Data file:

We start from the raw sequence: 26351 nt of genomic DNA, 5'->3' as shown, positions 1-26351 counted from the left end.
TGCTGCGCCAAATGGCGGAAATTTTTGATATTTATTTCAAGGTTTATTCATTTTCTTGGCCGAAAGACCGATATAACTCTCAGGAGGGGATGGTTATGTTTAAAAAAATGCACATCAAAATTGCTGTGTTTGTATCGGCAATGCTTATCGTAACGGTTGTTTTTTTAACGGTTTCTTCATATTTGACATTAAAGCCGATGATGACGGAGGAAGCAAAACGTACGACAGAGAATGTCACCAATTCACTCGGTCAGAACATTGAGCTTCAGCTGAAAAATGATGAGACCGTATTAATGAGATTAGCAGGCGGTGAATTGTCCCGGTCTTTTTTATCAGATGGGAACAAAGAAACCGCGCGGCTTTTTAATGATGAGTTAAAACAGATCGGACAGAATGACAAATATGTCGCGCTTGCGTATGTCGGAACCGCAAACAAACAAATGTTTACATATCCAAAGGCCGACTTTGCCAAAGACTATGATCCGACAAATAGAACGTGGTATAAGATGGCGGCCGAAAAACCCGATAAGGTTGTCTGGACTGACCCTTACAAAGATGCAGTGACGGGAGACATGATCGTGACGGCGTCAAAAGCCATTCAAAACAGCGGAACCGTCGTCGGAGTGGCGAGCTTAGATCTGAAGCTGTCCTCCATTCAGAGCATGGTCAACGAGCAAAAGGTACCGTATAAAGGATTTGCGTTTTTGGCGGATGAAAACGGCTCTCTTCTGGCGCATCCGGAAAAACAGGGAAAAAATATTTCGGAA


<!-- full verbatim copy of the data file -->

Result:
We start from the raw sequence: 26351 nt of genomic DNA, 5'->3' as shown, positions 1-26351 counted from the left end.
TGCTGCGCCAAATGGCGGAAATTTTTGATATTTATTTCAAGGTTTATTCATTTTCTTGGCCGAAAGACCGATATAACTCTCAGGAGGGGATGGTTATGTTTAAAAAAATGCACATCAAAATTGCTGTGTTTGTATCGGCAATGCTTATCGTAACGGTTGTTTTTTTAACGGTTTCTTCATATTTGACATTAAAGCCGATGATGACGGAGGAAGCAAAACGTACGACAGAGAATGTCACCAATTCACTCGGTCAGAACATTGAGCTTCAGCTGAAAAATGATGAGACCGTATTAATGAGATTAGCAGGCGGTGAATTGTCCCGGTCTTTTTTATCAGATGGGAACAAAGAAACCGCGCGGCTTTTTAATGATGAGTTAAAACAGATCGGACAGAATGACAAATATGTCGCGCTTGCGTATGTCGGAACCGCAAACAAACAAATGTTTACATATCCAAAGGCCGACTTTGCCAAAGACTATGATCCGACAAATAGAACGTGGTATAAGATGGCGGCCGAAAAACCCGATAAGGTTGTCTGGACTGACCCTTACAAAGATGCAGTGACGGGAGACATGATCGTGACGGCGTCAAAAGCCATTCAAAACAGCGGAACCGTCGTCGGAGTGGCGAGCTTAGATCTGAAGCTGTCCTCCATTCAGAGCATGGTCAACGAGCAAAAGGTACCGTATAAAGGATTTGCGTTTTTGGCGGATGAAAACGGCTCTCTTCTGGCGCATCCGGAAAAACAGGGAAAAAATATTTCGGAA